Presidential elections are decided in the first-person plural and the second person. Anyone operating in the third person is in trouble.
And then he says it.
"President Obama and I both care about poor and middle-class families. The difference is my policies will make things better for them."
Mitt Romney keeps talking about the people whose votes he needs as "them."
In the 47 percent video, it was "those people."
"I'll never convince them they should take personal responsibility and care for their lives," Romney said.
But presidential elections are always about the grand national us. They are about we, the people. And when it come to a candidate, they are about me and you.
As Bill Clinton famously said, "For too long we've been told about 'us' and 'them.' Each and every election we see a new slate of arguments and ads telling us that 'they' are the problem, not 'us.' But there can be no 'them' in America. There's only us."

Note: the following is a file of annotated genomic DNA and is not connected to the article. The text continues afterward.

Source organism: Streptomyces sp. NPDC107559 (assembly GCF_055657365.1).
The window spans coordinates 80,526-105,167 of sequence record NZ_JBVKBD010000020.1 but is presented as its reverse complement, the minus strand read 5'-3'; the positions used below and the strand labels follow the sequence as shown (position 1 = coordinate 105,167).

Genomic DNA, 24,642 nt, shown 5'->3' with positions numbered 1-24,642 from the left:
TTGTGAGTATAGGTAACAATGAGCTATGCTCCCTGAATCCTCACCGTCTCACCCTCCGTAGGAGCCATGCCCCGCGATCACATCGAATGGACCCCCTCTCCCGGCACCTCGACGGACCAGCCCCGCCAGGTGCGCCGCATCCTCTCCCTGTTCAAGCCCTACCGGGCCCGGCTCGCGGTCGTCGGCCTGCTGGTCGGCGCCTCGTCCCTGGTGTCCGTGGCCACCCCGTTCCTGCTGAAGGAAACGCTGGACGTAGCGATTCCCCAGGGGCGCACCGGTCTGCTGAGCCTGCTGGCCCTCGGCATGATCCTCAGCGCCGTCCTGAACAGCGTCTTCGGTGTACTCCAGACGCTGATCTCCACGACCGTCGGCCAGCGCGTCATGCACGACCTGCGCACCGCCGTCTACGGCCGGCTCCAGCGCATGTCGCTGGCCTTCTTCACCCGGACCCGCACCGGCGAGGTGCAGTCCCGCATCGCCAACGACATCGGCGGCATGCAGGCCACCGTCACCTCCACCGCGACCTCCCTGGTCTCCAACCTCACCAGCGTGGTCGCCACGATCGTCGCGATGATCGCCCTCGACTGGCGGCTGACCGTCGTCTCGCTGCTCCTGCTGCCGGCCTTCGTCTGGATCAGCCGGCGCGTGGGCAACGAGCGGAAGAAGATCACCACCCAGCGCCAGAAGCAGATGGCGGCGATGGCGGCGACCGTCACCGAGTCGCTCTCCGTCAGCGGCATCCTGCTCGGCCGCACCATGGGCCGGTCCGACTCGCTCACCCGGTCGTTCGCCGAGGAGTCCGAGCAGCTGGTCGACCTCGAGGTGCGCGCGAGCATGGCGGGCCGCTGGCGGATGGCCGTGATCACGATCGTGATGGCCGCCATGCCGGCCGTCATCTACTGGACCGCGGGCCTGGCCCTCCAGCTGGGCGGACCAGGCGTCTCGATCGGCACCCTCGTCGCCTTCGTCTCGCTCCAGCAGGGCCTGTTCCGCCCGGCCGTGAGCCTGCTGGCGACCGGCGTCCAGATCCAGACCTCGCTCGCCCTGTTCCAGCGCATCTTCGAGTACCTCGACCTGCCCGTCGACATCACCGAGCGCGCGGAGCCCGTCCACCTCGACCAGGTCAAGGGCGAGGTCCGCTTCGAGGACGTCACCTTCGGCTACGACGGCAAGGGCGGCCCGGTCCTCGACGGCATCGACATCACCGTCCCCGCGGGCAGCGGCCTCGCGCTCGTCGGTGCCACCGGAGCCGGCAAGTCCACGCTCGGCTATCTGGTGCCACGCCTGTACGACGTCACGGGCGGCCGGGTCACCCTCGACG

That statement elides a lot of social divisions, but Clinton was right that as a matter of politics that's how you have to talk win. Even George W. Bush ran as "a uniter, not a divider."
The problem with Romney's campaign is not just a secret video, or media- and PAC-hyped candidate gaffes. It's an approach to talking to and about people in a way that is othering, rather than empathetic -- so much so that in direct appeal to middle-class voters, Romney doesn't think to say (or, rather, no one on his campaign thinks to have him say), "The difference is my policies will make things better for you."
The vast majority of Americans identify as middle-class or working class.
If Romney wasn't talking to them in this spot -- and by his language he made clear that he was not -- who was he talking to?